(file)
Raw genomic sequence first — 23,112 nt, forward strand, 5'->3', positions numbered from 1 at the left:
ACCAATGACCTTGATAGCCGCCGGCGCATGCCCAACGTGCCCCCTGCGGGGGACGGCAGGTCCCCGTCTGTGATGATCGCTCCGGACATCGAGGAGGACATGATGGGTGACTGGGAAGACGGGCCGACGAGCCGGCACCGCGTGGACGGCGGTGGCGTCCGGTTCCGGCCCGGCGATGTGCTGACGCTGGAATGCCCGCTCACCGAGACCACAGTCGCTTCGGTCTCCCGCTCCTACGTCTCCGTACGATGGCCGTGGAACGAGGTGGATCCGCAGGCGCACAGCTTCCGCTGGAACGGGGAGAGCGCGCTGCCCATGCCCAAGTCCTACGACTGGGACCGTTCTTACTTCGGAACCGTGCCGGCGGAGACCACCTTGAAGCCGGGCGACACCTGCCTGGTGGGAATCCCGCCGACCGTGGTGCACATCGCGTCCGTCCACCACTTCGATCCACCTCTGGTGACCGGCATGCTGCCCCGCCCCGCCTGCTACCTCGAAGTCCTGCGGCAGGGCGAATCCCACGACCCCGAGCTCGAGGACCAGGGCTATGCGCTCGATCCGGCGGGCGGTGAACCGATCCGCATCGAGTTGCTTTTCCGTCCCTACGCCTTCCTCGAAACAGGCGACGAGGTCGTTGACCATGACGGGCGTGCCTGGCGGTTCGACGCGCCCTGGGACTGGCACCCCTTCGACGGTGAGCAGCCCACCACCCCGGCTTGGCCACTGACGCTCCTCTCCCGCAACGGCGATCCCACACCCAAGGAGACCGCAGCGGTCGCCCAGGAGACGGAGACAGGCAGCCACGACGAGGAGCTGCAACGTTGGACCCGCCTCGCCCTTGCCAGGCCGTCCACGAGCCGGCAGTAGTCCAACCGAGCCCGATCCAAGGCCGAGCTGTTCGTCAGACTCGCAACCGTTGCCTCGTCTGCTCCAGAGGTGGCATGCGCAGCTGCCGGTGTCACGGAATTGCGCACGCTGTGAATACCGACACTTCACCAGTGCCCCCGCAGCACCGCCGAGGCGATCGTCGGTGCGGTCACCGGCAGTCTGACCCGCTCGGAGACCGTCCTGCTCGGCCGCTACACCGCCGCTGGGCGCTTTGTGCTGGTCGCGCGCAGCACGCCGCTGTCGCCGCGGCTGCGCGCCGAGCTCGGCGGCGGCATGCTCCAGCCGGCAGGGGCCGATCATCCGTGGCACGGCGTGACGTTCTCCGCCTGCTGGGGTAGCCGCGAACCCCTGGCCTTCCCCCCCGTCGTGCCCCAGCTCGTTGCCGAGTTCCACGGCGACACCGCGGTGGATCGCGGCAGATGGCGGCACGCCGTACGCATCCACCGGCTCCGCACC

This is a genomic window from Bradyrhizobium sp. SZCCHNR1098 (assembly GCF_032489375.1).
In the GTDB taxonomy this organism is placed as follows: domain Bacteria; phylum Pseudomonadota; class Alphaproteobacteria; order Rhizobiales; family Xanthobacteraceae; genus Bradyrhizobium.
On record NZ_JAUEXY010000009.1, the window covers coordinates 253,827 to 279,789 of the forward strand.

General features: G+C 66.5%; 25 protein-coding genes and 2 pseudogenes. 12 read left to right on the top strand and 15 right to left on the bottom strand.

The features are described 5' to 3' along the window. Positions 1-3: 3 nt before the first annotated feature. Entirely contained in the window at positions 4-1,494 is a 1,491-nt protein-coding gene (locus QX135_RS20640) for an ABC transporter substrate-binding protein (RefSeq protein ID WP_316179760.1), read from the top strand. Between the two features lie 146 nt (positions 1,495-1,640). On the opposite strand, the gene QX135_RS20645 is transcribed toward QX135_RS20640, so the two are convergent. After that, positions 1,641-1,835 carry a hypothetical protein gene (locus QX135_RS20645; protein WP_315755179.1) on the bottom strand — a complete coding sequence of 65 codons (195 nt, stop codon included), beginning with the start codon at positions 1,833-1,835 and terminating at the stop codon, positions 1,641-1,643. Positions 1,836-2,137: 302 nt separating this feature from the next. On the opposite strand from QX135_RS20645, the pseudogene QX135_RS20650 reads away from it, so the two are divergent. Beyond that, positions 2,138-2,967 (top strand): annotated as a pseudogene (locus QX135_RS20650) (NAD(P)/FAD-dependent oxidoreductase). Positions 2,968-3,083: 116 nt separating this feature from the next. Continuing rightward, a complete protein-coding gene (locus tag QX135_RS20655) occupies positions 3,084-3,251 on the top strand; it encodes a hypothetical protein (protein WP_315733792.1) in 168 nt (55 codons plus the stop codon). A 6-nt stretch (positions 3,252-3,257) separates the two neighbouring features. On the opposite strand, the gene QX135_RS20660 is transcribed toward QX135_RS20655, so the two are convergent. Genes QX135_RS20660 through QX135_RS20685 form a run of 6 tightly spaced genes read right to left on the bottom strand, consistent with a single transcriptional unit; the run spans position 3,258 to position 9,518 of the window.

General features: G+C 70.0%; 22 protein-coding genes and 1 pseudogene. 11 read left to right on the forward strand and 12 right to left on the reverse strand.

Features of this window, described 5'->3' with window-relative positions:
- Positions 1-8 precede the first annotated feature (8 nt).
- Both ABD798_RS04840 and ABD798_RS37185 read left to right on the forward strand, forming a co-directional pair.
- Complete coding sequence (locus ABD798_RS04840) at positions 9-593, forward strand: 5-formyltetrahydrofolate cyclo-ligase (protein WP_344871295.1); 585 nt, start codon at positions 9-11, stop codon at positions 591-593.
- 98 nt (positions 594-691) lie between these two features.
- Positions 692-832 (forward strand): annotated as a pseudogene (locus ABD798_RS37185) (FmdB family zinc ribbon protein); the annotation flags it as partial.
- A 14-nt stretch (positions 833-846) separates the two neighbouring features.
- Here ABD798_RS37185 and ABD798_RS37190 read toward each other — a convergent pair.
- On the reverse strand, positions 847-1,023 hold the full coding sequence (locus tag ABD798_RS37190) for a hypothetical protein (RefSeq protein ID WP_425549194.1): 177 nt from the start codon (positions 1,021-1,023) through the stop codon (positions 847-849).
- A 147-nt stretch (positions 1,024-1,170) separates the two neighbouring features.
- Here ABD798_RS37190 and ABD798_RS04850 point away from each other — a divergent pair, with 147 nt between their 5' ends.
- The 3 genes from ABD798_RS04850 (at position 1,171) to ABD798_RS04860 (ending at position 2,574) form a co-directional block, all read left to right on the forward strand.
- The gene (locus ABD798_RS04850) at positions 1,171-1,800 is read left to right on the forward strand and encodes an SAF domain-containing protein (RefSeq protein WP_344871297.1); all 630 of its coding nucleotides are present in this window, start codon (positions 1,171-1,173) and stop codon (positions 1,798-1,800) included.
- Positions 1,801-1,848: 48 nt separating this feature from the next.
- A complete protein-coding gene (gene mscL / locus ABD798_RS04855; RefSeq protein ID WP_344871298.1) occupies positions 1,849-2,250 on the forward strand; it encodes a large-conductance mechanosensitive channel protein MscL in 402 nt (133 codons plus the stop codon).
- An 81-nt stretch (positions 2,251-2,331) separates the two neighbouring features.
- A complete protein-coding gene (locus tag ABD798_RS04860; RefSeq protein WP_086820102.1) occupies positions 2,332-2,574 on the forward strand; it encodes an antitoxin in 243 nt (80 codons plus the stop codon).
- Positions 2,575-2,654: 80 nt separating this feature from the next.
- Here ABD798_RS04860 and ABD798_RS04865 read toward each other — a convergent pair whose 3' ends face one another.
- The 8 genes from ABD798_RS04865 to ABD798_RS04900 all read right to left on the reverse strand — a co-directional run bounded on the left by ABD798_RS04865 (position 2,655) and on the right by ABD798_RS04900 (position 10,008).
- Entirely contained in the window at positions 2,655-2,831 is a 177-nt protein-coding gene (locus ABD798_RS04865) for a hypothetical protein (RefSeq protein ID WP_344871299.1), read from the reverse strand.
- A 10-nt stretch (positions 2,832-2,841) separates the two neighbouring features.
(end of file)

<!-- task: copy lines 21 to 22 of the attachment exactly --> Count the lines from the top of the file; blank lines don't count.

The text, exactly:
- The gene (locus ABD798_RS04850) at positions 1,171-1,800 is read left to right on the forward strand and encodes an SAF domain-containing protein (RefSeq protein WP_344871297.1); all 630 of its coding nucleotides are present in this window, start codon (positions 1,171-1,173) and stop codon (positions 1,798-1,800) included.
- Positions 1,801-1,848: 48 nt separating this feature from the next.